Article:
Sunday, March 22, 2009

Advice to PC Philippines Invitees, Batch 268

As we in batch 267 excitedly await the arrival of batch 268 in August, prospective volunteers in the States are beginning to receive their invitations to serve in the Philippines. Some other volunteers and I, composed a list of advice and pointers on what these invitees can expect to experience when they arrive in country. We hope they will both be of use to any invitees that happen upon our blogs and for our regular readers back home to get an insight into the "real" volunteer experience.

1. How much choice did you have in deciding where in the Philippines you were stationed?
Very little. During PST (pre-service training), you'll go through what's called an SPI -- Site Placement Interview, where you sit down with the Sector Manager (your boss for Education) and the Training Manager, and they'll ask you questions about what you want in a site -- how rural, how urban, special kinds of interests or skills, what kind/size of school you prefer. However, your site placement may or may not match the answers you give in the SPI. Some PCVs are placed in sites that they seem uniquely suited for -- some asked for cities only and ended up in really rural communities. The bottom line is, PC meets its own needs when placing volunteers. It tries to consider your preferences, but they already know what sites they have lined up so they just match you to one of those. Also, your possible site placements are limited by the language you study in PST. For example, my group learned Bisaya, so we knew we were going somewhere that spoke Bisaya, which limited us to 4 major islands. So you'll have a general idea of where you're going when you find out what language you'll be learning during PST.

2. How many Volunteers live in rural settings as opposed to urban settings?
I have no idea of any statistic, I can say that I know of a handful of education volunteers in urban areas, and some in other sectors. But on the other hand, I would be probably considered a "rural" volunteer, but the rural Philippines is not like rural Africa, for example. Even if you have a rural placement, you'll be in more like a small-town atmosphere. You'll be somewhere with electricity, running water, a cell phone, probably a TV (in your host fam's house), a market, stores to get most of your staples. If you're rural, you'll probably not have a bank or ATM in your town, and may or may not have internet cafes -- but these things are still accessible.

3. Outside of the classroom, how much time do you spend speaking English?
This varies wildly from volunteer to volunteer. English education is mandatory but proficiency varies a lot. I speak a lot of Bisaya in my daily life, others speak more English, it depends how much you want to speak really. You could theoretically get by speaking very little of your target language (i.e. Bisaya). If you're in an urban area, it's going to be harder for you to use your target language, especially if you look like a "typical American" or foreigner. Of the 3 sectors in the Philippines, the Education volunteers will have the hardest time becoming proficient in the target language because of the nature of their jobs. That being said, you will attain a minimum level of proficiency so you can function, how proficient you become beyond that is really up to you.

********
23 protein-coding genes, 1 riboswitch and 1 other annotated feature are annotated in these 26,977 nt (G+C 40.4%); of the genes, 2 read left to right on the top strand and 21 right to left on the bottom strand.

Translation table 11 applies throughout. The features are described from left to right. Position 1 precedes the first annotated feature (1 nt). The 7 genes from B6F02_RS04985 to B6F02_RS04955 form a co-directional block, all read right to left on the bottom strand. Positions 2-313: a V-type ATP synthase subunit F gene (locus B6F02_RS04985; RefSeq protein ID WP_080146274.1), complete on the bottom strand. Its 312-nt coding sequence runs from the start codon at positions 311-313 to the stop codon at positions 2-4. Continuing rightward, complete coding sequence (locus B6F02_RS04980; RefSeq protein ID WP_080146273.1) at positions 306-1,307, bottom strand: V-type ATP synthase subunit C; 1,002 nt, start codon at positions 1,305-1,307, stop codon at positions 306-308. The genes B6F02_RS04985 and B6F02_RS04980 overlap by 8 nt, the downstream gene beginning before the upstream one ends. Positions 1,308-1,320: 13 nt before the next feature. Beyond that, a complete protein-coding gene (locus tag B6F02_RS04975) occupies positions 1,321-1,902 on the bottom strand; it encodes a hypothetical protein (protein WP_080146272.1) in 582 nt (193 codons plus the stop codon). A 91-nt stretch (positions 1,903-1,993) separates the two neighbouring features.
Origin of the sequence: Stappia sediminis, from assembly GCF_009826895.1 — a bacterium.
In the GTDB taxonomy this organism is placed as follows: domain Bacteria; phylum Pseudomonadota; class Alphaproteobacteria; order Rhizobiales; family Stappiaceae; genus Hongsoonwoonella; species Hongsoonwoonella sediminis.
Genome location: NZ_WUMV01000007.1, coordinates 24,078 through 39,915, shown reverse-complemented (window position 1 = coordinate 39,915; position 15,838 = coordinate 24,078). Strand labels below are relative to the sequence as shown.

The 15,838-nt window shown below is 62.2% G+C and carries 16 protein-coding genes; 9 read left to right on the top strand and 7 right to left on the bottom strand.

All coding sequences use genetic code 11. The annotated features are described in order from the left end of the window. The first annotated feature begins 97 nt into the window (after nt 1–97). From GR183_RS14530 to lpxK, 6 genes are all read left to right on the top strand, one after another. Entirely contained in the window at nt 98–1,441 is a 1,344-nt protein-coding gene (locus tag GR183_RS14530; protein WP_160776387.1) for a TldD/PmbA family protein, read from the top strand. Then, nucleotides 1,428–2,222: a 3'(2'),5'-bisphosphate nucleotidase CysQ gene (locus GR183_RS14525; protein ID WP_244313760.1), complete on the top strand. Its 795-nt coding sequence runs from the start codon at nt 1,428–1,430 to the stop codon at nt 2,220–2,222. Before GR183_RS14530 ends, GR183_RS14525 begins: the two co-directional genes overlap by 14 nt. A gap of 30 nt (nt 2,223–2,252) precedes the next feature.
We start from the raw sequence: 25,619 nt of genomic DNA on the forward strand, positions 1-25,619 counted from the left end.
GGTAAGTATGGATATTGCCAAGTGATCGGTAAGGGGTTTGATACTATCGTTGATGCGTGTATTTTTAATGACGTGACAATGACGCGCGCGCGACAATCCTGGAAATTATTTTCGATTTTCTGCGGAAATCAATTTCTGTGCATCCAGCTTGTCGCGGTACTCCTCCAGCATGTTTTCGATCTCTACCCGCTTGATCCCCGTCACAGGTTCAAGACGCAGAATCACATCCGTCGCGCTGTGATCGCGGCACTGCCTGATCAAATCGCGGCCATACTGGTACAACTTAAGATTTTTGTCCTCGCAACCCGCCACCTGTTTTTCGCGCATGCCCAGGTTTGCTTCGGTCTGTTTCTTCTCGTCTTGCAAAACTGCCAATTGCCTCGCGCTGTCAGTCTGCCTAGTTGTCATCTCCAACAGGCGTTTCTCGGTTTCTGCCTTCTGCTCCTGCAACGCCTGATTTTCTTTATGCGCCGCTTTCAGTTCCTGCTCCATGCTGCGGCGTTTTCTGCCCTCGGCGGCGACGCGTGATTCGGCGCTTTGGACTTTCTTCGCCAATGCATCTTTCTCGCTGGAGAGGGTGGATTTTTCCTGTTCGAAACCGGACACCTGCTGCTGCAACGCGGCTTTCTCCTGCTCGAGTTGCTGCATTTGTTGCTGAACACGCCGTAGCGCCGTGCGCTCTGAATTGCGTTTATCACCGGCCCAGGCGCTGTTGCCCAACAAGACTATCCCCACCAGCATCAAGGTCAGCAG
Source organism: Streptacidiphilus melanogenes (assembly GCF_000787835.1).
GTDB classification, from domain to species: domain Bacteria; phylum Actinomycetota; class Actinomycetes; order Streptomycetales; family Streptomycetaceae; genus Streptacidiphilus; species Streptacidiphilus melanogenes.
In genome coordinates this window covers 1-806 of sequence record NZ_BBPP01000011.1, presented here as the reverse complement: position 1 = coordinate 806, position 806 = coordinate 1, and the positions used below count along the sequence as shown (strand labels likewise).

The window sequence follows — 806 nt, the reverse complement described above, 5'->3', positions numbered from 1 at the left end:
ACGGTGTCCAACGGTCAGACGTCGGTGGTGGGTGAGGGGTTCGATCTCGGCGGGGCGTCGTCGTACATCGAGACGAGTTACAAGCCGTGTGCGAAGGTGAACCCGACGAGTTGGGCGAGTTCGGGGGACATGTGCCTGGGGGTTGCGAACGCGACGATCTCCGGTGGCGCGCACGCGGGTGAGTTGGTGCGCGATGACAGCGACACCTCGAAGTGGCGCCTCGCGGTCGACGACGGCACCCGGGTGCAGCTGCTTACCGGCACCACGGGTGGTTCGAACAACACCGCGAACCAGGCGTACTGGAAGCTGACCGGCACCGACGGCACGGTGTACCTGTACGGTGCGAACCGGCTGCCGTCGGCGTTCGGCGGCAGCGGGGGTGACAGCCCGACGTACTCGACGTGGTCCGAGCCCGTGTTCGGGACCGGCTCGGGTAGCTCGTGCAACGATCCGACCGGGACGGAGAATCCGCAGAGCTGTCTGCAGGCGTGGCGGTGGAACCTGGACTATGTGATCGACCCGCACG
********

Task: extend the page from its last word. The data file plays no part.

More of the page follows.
4. What's the most challenging thing about life in the Philippines?
The LEAST challenging things are the physical conditions. Even though it's different, it's surprisingly easy to adapt to, for example, not having hot water or flush toilets or taking bucket baths (all realities here). The hardest things are the cultural barriers and your job/assignment. The cultural barrier, there's no way to prepare yourself for it. You just have to deal, but it means feeling clueless about all your daily interactions for many months, or not understanding why people do things, possibly ever. Also, education is a challenging sector. You work in a 9 to 5 (ok, 7 to 5) job in an incredibly tangled bureaucracy rife with corruption, classes will get cancelled for anything and everything you can imagine, and you might be teaching a class of 60 12-year-olds. However, working with students can be really rewarding, and (at least my) school community is really close-knit and I feel like part of the family with my co-teachers and colleagues. The bottom line is, the challenges you face will not be the ones you expect. The fewer expectations you have, the easier it will be to adapt.

5. What's the most challenging thing about life in the Peace Corps?
See above. Once you arrive at site after PST, you don't have a "Peace Corps life" (unless you seek it out by joining committees etc), you just have an individual life at site. You're still within the structure of PC, but your experience is up to you.

6. What language did you learn in training?
Cebuano/Bisaya (2 names for same language).

7. What language do you speak on site?
Bisaya, although with different accent and slightly different vernacular than we learned in training (bc we're on a different island than our PST site), but it wasn't hard to adjust. However, there are some parts of our island that speak different languages, and there are 2 volunteers near me who are on an island mixed between Bisaya and Waray. Also, I've heard that a lot of the PCVs who learned Tagalog during PST are now assigned in Ilocano-speaking regions, and they're having to learn Ilocano at site (PC gives you resources to do this, money for a tutor etc).